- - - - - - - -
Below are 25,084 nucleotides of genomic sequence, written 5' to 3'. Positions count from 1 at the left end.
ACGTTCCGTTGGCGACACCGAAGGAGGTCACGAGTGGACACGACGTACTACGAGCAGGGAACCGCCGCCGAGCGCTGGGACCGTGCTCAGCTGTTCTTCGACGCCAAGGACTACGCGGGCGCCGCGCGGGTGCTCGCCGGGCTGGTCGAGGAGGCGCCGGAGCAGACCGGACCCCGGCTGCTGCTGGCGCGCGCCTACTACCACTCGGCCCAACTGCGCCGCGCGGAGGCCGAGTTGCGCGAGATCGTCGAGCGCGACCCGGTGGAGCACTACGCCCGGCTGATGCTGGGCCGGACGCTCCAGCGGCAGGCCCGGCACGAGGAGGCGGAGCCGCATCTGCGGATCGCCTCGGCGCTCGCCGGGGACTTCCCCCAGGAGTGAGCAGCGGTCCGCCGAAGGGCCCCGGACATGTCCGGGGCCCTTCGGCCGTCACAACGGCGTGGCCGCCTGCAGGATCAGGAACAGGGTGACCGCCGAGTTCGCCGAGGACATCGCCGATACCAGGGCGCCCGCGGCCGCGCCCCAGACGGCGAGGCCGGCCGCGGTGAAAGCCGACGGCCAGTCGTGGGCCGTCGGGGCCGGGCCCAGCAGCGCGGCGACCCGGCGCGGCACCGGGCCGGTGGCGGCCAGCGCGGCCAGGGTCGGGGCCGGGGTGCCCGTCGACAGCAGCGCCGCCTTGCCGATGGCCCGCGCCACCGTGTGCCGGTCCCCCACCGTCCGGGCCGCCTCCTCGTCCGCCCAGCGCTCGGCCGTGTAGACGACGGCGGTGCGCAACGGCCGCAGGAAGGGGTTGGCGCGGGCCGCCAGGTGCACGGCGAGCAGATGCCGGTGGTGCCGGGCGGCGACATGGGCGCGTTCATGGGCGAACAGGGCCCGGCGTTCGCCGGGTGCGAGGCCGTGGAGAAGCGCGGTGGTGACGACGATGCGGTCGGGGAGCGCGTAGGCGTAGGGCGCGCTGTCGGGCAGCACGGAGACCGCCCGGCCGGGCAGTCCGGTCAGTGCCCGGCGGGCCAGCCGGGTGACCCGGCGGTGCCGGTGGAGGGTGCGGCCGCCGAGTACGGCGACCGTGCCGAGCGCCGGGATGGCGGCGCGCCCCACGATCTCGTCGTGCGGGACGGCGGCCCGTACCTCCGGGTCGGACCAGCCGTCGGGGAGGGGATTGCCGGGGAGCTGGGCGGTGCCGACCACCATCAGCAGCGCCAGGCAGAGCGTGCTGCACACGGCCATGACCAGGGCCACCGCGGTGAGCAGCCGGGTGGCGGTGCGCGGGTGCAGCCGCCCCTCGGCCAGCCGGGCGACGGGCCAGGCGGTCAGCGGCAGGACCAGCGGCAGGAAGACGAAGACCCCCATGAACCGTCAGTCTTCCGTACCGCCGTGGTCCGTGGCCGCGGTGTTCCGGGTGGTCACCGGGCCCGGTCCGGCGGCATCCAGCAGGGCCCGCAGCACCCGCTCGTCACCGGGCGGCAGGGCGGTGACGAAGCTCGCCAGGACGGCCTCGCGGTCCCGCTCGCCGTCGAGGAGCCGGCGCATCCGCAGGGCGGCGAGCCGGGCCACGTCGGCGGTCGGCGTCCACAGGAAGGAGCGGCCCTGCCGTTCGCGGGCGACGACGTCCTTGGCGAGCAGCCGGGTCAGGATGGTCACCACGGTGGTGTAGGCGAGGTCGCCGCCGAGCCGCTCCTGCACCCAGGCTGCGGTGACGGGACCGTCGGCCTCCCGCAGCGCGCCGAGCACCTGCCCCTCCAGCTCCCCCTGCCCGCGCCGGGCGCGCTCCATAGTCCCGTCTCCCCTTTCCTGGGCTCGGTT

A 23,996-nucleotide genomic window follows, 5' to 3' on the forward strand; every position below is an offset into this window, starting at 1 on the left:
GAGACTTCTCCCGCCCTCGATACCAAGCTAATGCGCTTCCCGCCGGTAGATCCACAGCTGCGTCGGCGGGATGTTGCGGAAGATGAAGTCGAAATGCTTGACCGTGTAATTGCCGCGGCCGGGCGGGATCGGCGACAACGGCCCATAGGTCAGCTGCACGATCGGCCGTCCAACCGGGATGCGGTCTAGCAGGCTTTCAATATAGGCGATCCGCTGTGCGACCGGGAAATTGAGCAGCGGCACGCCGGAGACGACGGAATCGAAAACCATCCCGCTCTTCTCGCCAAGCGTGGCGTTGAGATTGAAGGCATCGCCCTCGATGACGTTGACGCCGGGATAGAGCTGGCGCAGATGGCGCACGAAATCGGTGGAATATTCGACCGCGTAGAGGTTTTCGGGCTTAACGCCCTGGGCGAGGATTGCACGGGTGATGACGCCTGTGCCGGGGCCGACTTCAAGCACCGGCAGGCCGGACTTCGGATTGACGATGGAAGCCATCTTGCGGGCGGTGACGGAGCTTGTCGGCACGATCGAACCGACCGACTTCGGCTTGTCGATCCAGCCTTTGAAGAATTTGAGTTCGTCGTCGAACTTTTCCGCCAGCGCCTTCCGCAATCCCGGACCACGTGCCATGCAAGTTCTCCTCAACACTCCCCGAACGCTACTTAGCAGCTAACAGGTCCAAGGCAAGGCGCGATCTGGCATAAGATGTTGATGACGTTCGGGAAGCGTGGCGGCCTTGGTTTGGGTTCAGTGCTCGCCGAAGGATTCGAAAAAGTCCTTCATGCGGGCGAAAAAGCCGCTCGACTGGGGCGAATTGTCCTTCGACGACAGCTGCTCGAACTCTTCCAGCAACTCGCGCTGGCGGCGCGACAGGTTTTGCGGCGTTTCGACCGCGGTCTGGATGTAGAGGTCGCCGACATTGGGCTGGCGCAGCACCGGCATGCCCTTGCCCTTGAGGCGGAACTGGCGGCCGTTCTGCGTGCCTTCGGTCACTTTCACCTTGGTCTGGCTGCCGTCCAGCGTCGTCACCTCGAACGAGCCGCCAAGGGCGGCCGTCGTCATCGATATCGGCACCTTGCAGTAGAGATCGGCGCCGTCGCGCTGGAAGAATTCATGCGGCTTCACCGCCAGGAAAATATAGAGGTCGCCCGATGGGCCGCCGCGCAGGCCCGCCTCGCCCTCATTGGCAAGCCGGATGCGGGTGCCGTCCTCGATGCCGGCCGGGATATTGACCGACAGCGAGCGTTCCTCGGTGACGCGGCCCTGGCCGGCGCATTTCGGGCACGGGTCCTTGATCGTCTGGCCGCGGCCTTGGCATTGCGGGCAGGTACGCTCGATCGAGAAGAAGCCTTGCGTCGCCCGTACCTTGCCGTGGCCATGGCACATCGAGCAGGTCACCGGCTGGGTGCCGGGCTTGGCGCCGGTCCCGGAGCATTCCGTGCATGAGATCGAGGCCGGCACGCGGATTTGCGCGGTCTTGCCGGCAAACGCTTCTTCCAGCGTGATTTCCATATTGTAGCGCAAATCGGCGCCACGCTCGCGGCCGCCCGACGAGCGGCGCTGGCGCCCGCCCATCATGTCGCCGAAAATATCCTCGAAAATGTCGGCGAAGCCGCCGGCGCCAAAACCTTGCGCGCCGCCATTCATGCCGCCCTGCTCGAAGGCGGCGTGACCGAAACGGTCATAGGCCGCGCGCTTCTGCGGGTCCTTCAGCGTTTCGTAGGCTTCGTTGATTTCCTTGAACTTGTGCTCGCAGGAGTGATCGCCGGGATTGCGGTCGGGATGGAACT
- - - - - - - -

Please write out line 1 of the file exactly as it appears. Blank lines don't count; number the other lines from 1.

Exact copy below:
Below are 25,084 nucleotides of genomic sequence, written 5' to 3'. Positions count from 1 at the left end.